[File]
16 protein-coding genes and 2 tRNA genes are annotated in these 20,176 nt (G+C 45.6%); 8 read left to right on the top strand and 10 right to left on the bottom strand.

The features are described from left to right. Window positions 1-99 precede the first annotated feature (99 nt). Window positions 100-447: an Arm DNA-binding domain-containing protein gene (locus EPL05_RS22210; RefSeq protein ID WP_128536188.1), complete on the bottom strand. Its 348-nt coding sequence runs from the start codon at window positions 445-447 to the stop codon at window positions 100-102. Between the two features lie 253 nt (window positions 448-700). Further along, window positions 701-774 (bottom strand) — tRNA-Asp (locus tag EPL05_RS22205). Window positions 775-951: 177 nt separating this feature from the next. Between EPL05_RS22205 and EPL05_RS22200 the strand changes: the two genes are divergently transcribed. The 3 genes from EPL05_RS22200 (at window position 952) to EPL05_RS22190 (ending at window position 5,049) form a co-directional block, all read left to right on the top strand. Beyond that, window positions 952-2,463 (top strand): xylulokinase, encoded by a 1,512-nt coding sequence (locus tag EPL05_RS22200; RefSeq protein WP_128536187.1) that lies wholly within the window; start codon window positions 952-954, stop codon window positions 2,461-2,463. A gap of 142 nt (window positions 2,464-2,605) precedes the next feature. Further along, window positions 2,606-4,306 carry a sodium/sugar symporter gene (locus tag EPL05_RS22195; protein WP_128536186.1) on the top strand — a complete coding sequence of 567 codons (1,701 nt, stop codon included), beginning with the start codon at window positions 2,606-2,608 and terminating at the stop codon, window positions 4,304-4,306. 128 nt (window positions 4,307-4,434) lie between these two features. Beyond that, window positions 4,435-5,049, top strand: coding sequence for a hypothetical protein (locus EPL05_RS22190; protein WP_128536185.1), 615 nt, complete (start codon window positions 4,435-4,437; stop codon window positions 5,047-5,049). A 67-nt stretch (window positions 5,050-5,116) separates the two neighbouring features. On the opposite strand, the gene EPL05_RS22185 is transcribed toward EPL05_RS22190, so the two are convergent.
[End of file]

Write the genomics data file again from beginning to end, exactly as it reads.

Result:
16 protein-coding genes and 2 tRNA genes are annotated in these 20,176 nt (G+C 45.6%); 8 read left to right on the top strand and 10 right to left on the bottom strand.

The features are described from left to right. Window positions 1-99 precede the first annotated feature (99 nt). Window positions 100-447: an Arm DNA-binding domain-containing protein gene (locus EPL05_RS22210; RefSeq protein ID WP_128536188.1), complete on the bottom strand. Its 348-nt coding sequence runs from the start codon at window positions 445-447 to the stop codon at window positions 100-102. Between the two features lie 253 nt (window positions 448-700). Further along, window positions 701-774 (bottom strand) — tRNA-Asp (locus tag EPL05_RS22205). Window positions 775-951: 177 nt separating this feature from the next. Between EPL05_RS22205 and EPL05_RS22200 the strand changes: the two genes are divergently transcribed. The 3 genes from EPL05_RS22200 (at window position 952) to EPL05_RS22190 (ending at window position 5,049) form a co-directional block, all read left to right on the top strand. Beyond that, window positions 952-2,463 (top strand): xylulokinase, encoded by a 1,512-nt coding sequence (locus tag EPL05_RS22200; RefSeq protein WP_128536187.1) that lies wholly within the window; start codon window positions 952-954, stop codon window positions 2,461-2,463. A gap of 142 nt (window positions 2,464-2,605) precedes the next feature. Further along, window positions 2,606-4,306 carry a sodium/sugar symporter gene (locus tag EPL05_RS22195; protein WP_128536186.1) on the top strand — a complete coding sequence of 567 codons (1,701 nt, stop codon included), beginning with the start codon at window positions 2,606-2,608 and terminating at the stop codon, window positions 4,304-4,306. 128 nt (window positions 4,307-4,434) lie between these two features. Beyond that, window positions 4,435-5,049, top strand: coding sequence for a hypothetical protein (locus EPL05_RS22190; protein WP_128536185.1), 615 nt, complete (start codon window positions 4,435-4,437; stop codon window positions 5,047-5,049). A 67-nt stretch (window positions 5,050-5,116) separates the two neighbouring features. On the opposite strand, the gene EPL05_RS22185 is transcribed toward EPL05_RS22190, so the two are convergent.